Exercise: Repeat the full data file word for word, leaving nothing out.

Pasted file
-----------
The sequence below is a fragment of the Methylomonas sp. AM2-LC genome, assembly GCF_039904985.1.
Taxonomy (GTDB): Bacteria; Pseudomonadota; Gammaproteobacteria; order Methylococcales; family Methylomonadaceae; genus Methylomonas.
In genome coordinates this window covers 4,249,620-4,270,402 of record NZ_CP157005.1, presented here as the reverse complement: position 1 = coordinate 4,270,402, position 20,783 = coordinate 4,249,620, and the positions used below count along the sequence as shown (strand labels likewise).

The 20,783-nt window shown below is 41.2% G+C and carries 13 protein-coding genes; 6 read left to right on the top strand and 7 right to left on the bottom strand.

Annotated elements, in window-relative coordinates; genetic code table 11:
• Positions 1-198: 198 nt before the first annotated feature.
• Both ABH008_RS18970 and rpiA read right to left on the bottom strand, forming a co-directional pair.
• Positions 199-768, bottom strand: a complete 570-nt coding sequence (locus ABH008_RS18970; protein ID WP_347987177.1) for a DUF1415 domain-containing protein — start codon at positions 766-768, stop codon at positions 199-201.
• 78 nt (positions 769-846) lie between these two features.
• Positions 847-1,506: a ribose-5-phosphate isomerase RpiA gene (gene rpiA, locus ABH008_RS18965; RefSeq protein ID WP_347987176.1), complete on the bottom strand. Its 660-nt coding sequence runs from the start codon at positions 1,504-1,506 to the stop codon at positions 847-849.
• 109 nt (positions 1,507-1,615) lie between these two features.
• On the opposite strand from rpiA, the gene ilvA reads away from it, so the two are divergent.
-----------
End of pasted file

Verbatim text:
The sequence below is a fragment of the Methylomonas sp. AM2-LC genome, assembly GCF_039904985.1.
Taxonomy (GTDB): Bacteria; Pseudomonadota; Gammaproteobacteria; order Methylococcales; family Methylomonadaceae; genus Methylomonas.
In genome coordinates this window covers 4,249,620-4,270,402 of record NZ_CP157005.1, presented here as the reverse complement: position 1 = coordinate 4,270,402, position 20,783 = coordinate 4,249,620, and the positions used below count along the sequence as shown (strand labels likewise).

The 20,783-nt window shown below is 41.2% G+C and carries 13 protein-coding genes; 6 read left to right on the top strand and 7 right to left on the bottom strand.

Annotated elements, in window-relative coordinates; genetic code table 11:
• Positions 1-198: 198 nt before the first annotated feature.
• Both ABH008_RS18970 and rpiA read right to left on the bottom strand, forming a co-directional pair.
• Positions 199-768, bottom strand: a complete 570-nt coding sequence (locus ABH008_RS18970; protein ID WP_347987177.1) for a DUF1415 domain-containing protein — start codon at positions 766-768, stop codon at positions 199-201.
• 78 nt (positions 769-846) lie between these two features.
• Positions 847-1,506: a ribose-5-phosphate isomerase RpiA gene (gene rpiA, locus ABH008_RS18965; RefSeq protein ID WP_347987176.1), complete on the bottom strand. Its 660-nt coding sequence runs from the start codon at positions 1,504-1,506 to the stop codon at positions 847-849.
• 109 nt (positions 1,507-1,615) lie between these two features.
• On the opposite strand from rpiA, the gene ilvA reads away from it, so the two are divergent.